• Odyssey 01 •
• Homer •
Duration: 37 m 55 s
Price : $24
About rhapsody 01 of the Odyssey
Typically for epic poems, the Odyssey also begins with an invocation to the Muse, passing into the protagonist’s character and giving us the background of the story: why Odysseus is prevented from returning home to Ithaca.
Starting in the middle of the story, we understand that Odysseus is been held captive by the nymph Calypso on her island. Goddess Athena comes before the assembly of the gods, pleading successfully for his release and then flies to Ithaca, in the form of Odysseus’ friend Mentes, in order to advise the son of Odysseus Telemachus, on the right course of action.
The palace is since years full of uninvited men courting Penelope (wife of Odysseus) and dishonouring the house with insults, albeit living at the cost of the house lords.
Athena hints that Odysseus is alive and shall return, but Telemachus has first to travel to Pylos and Sparta to get information about his father. After Penelope comes to the main chamber asking the bard Phemius not to sing of the grieving heroes’ returns from Troy, Telemachus reminds her that it’s divine will that keeps her husband away and not the… bard’s song. After Athena departs, Telemachus addresses the suitors, asking them to leave the palace, as he wishes to rule over the estate till Odysseus’ return.
As the suitors are surprised by young Telemachus’ courageous words, a dialogue ensues between suitors Antinous, Eurymachus and Telemachus, where the latter, empowered by the words of Athena/Mentes, establishes his presence and position as someone to take into account.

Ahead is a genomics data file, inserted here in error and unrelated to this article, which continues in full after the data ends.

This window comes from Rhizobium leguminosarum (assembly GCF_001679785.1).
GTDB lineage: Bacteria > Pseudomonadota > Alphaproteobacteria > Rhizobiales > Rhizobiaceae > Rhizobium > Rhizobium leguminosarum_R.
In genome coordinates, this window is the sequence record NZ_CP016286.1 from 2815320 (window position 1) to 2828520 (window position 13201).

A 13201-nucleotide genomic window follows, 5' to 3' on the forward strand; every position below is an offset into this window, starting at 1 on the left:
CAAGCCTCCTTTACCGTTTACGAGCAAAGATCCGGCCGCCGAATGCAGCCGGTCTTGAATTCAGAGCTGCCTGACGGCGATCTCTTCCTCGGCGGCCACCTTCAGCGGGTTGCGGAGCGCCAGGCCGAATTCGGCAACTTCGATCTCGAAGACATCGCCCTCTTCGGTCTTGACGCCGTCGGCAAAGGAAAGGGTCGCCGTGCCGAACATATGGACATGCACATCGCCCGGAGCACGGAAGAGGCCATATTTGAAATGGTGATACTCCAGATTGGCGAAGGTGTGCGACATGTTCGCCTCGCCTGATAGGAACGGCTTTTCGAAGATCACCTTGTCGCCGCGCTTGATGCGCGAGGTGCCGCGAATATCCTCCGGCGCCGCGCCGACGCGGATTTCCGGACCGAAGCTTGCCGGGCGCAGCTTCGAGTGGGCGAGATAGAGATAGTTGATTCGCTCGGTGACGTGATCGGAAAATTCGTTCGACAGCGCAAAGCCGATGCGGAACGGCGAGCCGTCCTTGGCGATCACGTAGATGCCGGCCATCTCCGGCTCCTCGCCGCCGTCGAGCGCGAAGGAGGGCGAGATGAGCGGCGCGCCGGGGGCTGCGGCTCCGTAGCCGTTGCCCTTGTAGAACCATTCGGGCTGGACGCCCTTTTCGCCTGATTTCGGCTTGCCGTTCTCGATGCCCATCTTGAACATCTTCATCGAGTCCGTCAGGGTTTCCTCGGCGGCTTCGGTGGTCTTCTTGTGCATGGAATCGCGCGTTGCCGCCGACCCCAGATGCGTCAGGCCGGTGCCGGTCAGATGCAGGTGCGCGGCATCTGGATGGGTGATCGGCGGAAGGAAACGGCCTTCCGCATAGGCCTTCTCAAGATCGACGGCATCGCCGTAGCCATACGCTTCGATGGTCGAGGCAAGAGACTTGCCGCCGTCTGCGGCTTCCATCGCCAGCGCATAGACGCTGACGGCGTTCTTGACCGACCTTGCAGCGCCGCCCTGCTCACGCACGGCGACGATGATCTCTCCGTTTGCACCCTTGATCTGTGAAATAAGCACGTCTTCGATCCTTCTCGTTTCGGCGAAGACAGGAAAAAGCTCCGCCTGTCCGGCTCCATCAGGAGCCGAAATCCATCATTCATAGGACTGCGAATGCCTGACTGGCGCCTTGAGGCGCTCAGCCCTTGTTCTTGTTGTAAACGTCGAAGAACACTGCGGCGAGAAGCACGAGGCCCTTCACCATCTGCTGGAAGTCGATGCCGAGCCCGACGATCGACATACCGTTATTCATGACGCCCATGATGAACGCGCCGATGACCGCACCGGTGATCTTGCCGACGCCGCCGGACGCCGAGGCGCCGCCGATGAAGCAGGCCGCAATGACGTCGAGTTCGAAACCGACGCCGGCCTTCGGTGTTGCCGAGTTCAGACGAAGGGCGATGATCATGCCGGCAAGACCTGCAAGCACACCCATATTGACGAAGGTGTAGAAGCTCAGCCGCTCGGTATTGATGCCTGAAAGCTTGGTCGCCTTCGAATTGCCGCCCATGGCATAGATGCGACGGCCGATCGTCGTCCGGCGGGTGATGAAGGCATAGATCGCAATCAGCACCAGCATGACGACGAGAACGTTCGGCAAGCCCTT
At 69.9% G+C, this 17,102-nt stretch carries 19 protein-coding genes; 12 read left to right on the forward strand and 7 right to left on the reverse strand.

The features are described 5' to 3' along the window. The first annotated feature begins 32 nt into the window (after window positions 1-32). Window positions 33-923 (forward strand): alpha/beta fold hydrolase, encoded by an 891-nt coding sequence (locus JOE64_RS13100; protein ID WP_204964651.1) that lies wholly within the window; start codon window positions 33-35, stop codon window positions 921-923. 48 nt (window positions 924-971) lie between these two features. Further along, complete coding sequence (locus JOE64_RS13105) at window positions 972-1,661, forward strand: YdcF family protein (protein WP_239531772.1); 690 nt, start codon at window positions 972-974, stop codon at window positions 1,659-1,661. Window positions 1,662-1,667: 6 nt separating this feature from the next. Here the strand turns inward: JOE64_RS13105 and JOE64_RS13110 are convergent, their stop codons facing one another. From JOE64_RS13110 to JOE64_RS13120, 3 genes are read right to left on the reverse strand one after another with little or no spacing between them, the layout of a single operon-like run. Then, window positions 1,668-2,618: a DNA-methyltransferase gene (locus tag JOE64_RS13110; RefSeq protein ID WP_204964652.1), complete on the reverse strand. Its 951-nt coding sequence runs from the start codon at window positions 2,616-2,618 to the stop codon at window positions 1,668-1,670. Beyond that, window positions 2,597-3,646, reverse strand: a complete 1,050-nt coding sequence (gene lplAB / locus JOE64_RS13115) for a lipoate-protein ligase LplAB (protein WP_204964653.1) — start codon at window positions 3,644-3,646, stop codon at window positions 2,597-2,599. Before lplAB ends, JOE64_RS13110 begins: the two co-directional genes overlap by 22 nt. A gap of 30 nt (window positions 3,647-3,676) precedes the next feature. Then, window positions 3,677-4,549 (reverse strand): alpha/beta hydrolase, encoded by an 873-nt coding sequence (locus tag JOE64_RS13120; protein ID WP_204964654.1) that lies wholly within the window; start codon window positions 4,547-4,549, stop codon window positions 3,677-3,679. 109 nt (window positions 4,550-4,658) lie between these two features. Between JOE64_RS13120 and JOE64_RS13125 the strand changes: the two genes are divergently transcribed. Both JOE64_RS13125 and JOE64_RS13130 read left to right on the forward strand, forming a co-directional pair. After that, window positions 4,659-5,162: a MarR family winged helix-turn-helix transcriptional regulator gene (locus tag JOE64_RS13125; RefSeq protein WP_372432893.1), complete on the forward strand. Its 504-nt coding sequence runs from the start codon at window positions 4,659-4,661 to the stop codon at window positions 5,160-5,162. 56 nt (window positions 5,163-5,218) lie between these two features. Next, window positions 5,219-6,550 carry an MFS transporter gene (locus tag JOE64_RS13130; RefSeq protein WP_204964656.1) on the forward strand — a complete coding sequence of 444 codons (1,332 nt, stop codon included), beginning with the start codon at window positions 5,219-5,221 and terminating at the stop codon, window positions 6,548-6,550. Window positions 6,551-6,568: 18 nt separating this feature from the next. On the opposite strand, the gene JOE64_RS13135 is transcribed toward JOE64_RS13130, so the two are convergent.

Though Homer doesn’t need an introduction, in case you’d like to refresh your knowledge about his life and work, you can read enough in published books, or online by consulting websites like: the Center for Hellenic Studies of Harvard University (use the search field), Encyclopaedia Britannica, the “Living Poets” website, Wikipedia, Biography.com, or elsewhere.
About the audiobook
The recording contains the unabridged Ancient Greek text of the first rhapsody.
This recitation is trying to find a balance between dramatisation and metrical correctness. I’ve avoided excess on both sides: not to render it as mechanically rhythmic as it usually happens in educational context on all levels and, not over-dramatise it, as is often the case in live performances in larger venues. I hope this is a proper approach for this medium.
After purchase you will be able to download the zip file, containing both mp3 and m4b formats. The m4b format is bookmarkable and where applicable divided in chapters for your convenience when listening or following the original text.
You can listen to a short sample in the following video.